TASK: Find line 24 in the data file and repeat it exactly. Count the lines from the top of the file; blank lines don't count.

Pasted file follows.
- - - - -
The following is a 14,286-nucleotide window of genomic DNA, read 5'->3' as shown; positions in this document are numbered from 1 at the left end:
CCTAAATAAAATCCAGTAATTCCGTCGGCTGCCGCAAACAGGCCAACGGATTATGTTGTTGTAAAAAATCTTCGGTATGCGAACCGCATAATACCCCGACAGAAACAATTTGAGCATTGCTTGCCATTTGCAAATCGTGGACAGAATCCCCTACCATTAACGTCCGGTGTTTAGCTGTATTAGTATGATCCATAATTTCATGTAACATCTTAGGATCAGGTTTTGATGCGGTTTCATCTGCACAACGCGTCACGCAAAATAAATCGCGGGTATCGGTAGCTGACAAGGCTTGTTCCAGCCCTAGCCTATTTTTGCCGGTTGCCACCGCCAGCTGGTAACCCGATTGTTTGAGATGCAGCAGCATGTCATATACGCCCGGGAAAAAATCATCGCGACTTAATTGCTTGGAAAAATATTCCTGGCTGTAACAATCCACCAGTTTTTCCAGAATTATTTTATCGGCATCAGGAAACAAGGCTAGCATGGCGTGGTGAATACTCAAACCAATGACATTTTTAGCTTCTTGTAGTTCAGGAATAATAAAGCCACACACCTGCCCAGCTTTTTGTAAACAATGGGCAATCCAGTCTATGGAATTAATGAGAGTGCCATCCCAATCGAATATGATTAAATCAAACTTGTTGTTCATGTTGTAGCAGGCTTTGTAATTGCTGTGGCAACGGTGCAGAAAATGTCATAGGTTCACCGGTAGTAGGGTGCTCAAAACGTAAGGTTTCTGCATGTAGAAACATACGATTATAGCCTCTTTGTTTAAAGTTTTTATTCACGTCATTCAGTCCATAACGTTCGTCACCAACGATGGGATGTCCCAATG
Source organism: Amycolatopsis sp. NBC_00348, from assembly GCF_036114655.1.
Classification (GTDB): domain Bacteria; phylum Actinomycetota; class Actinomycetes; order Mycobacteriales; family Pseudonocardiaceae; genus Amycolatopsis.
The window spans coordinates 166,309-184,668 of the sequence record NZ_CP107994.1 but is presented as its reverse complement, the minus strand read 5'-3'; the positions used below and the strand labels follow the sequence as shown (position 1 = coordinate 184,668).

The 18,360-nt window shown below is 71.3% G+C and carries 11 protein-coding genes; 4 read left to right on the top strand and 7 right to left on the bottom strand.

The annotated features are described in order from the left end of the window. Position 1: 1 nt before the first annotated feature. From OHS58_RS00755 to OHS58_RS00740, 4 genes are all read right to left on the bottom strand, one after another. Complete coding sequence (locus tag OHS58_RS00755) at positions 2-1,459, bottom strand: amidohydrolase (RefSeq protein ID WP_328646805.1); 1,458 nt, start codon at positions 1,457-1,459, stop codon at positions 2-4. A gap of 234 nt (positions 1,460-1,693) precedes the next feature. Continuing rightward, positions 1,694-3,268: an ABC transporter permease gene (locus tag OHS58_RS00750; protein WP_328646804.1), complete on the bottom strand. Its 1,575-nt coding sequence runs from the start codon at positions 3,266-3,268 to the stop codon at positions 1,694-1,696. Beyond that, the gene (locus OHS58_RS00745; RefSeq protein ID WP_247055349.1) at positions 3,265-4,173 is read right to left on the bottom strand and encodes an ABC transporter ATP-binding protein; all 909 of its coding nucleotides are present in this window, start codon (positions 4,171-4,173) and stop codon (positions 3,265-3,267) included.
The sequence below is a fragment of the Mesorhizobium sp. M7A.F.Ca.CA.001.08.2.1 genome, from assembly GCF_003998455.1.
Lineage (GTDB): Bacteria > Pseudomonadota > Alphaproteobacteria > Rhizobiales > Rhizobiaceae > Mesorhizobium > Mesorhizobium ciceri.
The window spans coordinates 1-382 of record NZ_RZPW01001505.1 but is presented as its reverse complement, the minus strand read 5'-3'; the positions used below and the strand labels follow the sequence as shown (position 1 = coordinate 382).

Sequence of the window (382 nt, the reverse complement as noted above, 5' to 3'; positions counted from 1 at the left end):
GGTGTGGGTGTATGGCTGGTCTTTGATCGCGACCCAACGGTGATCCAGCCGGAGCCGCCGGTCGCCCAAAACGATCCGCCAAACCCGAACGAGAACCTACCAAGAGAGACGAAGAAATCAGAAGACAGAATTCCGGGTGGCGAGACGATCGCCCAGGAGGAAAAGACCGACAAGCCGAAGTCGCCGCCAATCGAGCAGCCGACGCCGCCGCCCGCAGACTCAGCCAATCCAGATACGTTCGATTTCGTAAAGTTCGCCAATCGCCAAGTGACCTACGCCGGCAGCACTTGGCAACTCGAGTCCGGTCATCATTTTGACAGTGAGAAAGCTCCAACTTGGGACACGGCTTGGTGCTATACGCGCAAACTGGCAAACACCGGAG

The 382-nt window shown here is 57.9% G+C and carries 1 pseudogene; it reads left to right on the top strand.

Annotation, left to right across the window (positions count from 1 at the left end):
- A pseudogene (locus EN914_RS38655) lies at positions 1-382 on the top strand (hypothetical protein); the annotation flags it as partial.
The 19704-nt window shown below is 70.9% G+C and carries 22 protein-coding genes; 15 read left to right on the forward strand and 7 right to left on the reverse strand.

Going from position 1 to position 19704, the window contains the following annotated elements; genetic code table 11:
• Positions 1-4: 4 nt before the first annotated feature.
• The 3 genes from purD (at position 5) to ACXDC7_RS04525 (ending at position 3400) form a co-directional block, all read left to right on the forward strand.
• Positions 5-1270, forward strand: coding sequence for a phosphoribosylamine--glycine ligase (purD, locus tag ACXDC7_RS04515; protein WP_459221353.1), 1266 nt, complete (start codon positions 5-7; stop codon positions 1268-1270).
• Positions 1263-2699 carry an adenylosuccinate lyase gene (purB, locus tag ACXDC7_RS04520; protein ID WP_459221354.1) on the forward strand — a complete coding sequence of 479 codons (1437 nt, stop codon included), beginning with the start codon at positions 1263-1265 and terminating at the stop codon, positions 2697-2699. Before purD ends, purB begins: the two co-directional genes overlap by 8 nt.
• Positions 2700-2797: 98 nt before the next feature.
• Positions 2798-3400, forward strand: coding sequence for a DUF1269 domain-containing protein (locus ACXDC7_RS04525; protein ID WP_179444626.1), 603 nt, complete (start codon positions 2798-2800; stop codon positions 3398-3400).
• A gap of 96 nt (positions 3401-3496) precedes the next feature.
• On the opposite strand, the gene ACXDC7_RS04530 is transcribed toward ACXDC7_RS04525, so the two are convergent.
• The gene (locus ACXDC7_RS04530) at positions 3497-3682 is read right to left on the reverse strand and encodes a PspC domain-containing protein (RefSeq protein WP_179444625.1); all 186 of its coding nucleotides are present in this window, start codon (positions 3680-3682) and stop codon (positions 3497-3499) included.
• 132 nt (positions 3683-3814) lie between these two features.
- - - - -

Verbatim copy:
• A gap of 96 nt (positions 3401-3496) precedes the next feature.